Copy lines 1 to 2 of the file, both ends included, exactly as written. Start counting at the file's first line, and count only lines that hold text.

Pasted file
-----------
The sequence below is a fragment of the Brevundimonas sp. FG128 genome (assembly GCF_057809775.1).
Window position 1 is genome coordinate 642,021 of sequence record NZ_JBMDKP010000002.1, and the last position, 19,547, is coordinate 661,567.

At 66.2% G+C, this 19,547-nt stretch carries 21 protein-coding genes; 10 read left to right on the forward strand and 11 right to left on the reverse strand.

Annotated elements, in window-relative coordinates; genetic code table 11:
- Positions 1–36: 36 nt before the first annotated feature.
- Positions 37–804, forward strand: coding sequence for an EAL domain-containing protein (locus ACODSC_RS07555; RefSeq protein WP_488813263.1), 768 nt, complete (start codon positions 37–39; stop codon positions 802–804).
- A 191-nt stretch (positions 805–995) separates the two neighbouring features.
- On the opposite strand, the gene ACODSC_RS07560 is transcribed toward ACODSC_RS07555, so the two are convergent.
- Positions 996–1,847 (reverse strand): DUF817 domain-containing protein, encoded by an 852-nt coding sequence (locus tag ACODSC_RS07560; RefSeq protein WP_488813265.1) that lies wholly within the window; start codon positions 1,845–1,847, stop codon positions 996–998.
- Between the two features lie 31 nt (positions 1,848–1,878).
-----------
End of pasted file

The sequence below is a fragment of the Brevundimonas sp. FG128 genome (assembly GCF_057809775.1).
Window position 1 is genome coordinate 642,021 of sequence record NZ_JBMDKP010000002.1, and the last position, 19,547, is coordinate 661,567.